Welcome to the Non-Obvious Book Awards!
Every year our team, led by WSJ Best Selling Author Rohit Bhargava spends the entire year gathering stories and insights, interviewing thought leaders and attending events to learn about new ideas and curate them into our annually published trend book called Non-Obvious. After several years of collecting and reading, we finally decided to share some of our favorite books by producing an annual “best of the year” list. Unlike other industry awards programs, there is no application fee to enter and our selections are completely impartial and curated by our team without outside influence. Books must be published in the 2018 calendar year in order to be considered and every winning book will receive a short review written by Rohit Bhargava and published in the weeks to come.
The new 2018 Edition of these awards was announced on December 17th and a total of 50 books were carefully selected from a pool of over 400 books that our team specifically selected for review.
- See the list of 2018 Winners (and reviews) >
- See the list of 2017 Winners >
- See the list of 2016 Winners >
- See the list of 2014 Winners >*
*Note – In 2014, these awards had a different brand and approach. In 2015, we did not produce an awards list, however our intent is to do so every year moving forward.
The 2018 Non-Obvious Book Awards Winners:
- Non-Obvious Book Award: Most Entertaining Book of 2018 – The Formula by Albert-László Barabási
- Non-Obvious Book Award: Most Important Book of 2018 – Bullshit Jobs by David Greaeber
- Non-Obvious Book Award: Most Useful Book of 2018 – Factfulness by Hans Rosling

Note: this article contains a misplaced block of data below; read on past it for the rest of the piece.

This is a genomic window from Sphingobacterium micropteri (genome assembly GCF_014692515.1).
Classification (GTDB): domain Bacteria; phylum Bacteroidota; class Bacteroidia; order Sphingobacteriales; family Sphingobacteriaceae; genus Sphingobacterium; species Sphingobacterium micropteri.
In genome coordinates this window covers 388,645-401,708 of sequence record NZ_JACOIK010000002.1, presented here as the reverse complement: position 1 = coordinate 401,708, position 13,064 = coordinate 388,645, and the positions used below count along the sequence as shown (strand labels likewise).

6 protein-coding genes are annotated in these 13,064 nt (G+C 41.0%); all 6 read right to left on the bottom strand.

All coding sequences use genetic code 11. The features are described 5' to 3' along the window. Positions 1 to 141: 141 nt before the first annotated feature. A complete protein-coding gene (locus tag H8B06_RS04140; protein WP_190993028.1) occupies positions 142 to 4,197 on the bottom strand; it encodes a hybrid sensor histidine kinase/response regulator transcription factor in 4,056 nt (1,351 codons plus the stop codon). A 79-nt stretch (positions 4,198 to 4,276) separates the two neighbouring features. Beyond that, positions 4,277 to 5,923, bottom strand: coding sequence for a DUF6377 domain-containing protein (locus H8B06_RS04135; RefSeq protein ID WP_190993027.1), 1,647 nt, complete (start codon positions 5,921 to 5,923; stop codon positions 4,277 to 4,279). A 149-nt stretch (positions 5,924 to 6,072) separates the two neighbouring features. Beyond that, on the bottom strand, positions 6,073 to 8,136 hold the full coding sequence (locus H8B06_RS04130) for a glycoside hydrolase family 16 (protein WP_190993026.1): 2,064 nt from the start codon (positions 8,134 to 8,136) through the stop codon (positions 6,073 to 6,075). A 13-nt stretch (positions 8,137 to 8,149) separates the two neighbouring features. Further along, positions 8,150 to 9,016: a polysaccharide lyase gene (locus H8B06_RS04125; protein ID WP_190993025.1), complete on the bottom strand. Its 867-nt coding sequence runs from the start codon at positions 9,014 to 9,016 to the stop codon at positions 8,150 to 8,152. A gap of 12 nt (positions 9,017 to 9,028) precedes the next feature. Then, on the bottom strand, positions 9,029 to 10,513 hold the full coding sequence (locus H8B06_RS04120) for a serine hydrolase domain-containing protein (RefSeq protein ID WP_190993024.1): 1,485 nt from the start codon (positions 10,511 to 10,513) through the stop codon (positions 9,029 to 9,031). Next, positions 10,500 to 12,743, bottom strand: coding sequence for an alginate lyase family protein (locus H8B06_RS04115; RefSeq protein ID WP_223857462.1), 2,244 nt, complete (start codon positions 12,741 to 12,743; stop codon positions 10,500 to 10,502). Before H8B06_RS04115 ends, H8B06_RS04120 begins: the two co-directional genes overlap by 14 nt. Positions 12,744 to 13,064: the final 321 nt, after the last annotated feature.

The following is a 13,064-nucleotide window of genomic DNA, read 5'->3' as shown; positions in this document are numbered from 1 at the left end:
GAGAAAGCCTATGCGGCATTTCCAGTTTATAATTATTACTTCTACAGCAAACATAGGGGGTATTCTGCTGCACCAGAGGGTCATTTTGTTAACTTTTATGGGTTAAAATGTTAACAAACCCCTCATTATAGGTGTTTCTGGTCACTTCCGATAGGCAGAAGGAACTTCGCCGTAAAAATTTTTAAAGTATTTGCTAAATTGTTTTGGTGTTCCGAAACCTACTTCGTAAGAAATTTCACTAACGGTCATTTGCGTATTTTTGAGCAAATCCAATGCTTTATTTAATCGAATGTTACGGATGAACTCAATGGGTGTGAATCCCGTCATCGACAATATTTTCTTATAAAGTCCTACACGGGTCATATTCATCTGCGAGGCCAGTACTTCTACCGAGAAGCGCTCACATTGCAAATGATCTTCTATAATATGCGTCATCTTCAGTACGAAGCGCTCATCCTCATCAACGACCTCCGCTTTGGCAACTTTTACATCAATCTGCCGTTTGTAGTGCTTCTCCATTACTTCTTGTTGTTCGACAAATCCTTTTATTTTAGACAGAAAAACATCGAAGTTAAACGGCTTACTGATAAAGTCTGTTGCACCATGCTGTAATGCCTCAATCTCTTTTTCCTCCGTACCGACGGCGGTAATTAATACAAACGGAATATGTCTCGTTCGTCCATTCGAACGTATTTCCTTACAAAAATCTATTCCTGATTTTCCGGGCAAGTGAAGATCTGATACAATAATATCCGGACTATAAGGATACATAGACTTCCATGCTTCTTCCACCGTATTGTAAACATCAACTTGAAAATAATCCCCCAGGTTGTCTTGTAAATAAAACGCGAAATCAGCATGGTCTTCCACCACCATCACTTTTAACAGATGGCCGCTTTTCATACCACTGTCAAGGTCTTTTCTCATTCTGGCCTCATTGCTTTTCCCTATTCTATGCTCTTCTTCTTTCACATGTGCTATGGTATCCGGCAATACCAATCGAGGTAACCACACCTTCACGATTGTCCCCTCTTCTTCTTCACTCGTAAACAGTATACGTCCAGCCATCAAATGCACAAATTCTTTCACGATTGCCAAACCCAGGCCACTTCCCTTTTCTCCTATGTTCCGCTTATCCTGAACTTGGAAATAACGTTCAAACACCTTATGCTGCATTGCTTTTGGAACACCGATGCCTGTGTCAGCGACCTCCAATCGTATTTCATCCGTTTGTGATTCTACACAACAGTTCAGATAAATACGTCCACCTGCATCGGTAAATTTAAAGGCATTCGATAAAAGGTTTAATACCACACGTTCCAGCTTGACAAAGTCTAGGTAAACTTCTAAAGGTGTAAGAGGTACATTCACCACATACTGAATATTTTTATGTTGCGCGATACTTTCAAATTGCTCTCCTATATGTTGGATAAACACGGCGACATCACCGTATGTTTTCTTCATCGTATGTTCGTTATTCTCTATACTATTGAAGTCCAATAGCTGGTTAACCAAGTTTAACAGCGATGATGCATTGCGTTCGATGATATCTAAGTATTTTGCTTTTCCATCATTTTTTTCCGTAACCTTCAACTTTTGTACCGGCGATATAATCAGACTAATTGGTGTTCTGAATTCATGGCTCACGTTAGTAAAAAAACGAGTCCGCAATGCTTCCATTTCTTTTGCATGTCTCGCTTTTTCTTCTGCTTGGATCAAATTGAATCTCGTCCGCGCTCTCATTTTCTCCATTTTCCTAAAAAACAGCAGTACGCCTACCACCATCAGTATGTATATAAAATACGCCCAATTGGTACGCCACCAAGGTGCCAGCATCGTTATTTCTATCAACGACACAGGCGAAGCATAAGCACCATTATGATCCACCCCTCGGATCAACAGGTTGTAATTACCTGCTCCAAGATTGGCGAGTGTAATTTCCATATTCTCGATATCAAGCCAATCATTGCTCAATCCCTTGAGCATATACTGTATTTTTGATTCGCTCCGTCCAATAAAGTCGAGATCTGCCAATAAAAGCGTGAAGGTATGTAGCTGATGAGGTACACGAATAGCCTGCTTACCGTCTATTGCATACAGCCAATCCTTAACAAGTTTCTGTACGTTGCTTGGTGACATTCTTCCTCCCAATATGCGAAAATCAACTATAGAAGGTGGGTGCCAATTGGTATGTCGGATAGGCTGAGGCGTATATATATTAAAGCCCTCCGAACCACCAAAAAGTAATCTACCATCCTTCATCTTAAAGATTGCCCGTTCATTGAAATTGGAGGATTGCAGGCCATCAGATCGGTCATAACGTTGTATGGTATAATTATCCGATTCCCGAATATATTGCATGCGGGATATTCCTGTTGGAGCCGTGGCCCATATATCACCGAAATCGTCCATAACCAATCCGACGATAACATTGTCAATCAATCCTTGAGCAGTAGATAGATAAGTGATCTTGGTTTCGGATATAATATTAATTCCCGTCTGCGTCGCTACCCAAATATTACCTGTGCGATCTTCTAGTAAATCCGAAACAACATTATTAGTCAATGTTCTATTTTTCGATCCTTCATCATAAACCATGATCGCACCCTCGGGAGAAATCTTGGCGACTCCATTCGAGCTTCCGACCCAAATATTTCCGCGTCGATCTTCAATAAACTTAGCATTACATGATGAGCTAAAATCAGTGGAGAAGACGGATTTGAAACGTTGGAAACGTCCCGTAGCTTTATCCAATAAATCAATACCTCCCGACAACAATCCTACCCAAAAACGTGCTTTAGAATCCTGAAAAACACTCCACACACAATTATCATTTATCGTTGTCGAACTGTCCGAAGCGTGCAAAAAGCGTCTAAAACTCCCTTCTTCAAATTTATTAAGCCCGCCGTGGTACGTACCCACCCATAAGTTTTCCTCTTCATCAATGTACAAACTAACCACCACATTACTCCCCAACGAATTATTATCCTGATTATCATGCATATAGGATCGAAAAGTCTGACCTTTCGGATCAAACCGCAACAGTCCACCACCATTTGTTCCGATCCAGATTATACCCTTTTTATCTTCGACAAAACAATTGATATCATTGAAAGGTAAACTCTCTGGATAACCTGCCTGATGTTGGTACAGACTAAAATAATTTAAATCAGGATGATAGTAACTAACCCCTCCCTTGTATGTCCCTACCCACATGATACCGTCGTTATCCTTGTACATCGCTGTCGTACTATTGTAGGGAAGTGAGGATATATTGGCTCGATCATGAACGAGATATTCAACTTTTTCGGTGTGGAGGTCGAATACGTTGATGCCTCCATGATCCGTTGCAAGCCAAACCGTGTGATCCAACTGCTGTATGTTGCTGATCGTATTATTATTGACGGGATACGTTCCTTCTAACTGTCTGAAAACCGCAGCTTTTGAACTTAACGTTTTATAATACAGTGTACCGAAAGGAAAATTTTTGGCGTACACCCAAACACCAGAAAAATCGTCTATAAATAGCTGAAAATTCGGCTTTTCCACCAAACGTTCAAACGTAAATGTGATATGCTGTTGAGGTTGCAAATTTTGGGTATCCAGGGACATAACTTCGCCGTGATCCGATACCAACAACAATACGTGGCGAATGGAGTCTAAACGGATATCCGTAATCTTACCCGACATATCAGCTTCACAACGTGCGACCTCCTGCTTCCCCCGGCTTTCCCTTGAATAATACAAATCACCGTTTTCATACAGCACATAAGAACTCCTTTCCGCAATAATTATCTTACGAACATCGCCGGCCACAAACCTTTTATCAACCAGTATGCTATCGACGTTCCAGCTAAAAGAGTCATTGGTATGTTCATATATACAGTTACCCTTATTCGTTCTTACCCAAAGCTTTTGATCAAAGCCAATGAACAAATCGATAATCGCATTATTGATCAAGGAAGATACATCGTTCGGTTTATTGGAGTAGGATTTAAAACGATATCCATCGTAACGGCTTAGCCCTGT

- Non-Obvious Book Award: Most Original Book of 2018 – Winners Take All by Anand Giridharadas
- Non-Obvious Book Award: Most Shareable Book of 2018 – Rebel Talent by Francesca Gino
The 2018 Non-Obvious Book Award Shortlist:
- Atomic Habits: An Easy & Proven Way to Build Good Habits & Break Bad Ones by James Clear
- Bullshit Jobs: A Theory by David Greaeber
- Factfulness: Ten Reasons We’re Wrong About the World–and Why Things Are Better Than You Think by Hans Rosling
- Dear Client: This Book Will Teach You How to Get What You Want from Creative People by Bonnie Siegler
- Farsighted: How We Make the Decisions That Matter the Most by Steven Johnson
- Measure What Matters: How Google, Bono, and the Gates Foundation Rock the World with OKRs by John Doerr
- Never Lose A Customer Again: Turn Any Sale into Lifelong Loyalty In 100 Days by Joey Coleman
- Parisian Charm School: French Secrets for Cultivating Love, Joy, and That Certain je ne sais quoi by Jamie Cat Callan
- Rebel Talent: Why It Pays to Break the Rules at Work and in Life by Francesca Gino
- Talk Triggers: The Complete Guide to Creating Customers with Word of Mouth by Jay Baer
- Technically Wrong: Sexist Apps, Biased Algorithms, and Other Threats of Toxic Tech by Sara Wachter-Boettcher
- The Art of Gathering: How We Meet and Why It Matters by Priya Parker
- The Formula: The Universal Laws of Success by Albert-László Barabási
- When: The Scientific Secrets of Perfect Timing by Daniel Pink
- Winners Take All: The Elite Charade of Changing the World by Anand Giridharadas
The 2018 Non-Obvious Book Award Longlist:
- 21 Lessons for the 21st Century by Yuval Noah Harari
- AI Superpowers: China, Silicon Valley, and the New World Order by Kai-Fu Lee
- Back to Human: How Great Leaders Create Connection in the Age of Isolation by Dan Schawbel
- Bad Blood: Secrets and Lies in a Silicon Valley Startup by John Carreyrou
- Belong: Find Your People, Create Community, and Live a More Connected Life by Radha Agrawal
- Big Game: The NFL in Dangerous Times by Mark Leibovich
- Big Potential: How Transforming the Pursuit of Success Raises Our Achievement, Happiness, and Well-Being by Shawn Achor
- Brotopia: Breaking Up the Boys’ Club of Silicon Valley by Emily Chang
- Conspiracy: Peter Thiel, Hulk Hogan, Gawker, and the Anatomy of Intrigue by Ryan Holiday
- Dream Teams: Working Together Without Falling Apart by Shane Snow
- Enlightenment Now: The Case for Reason, Science, Humanism, and Progress by Steven Pinker
- Herding Tigers: Be the Leader That Creative People Need by Todd Henry
- How to Wash a Chicken: Mastering the Business Presentation by Tim Calkins
- Imagine It Forward: Courage, Creativity, and the Power of Change by Beth Comstock